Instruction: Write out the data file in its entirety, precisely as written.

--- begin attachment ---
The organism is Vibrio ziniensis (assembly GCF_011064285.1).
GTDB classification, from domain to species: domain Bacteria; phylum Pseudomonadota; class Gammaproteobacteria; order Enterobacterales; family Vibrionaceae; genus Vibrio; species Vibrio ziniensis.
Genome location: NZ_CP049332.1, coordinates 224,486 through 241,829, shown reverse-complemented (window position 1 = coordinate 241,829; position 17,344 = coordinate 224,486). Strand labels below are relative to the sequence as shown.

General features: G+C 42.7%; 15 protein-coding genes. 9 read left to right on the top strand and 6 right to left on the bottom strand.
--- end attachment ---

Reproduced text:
The organism is Vibrio ziniensis (assembly GCF_011064285.1).
GTDB classification, from domain to species: domain Bacteria; phylum Pseudomonadota; class Gammaproteobacteria; order Enterobacterales; family Vibrionaceae; genus Vibrio; species Vibrio ziniensis.
Genome location: NZ_CP049332.1, coordinates 224,486 through 241,829, shown reverse-complemented (window position 1 = coordinate 241,829; position 17,344 = coordinate 224,486). Strand labels below are relative to the sequence as shown.

General features: G+C 42.7%; 15 protein-coding genes. 9 read left to right on the top strand and 6 right to left on the bottom strand.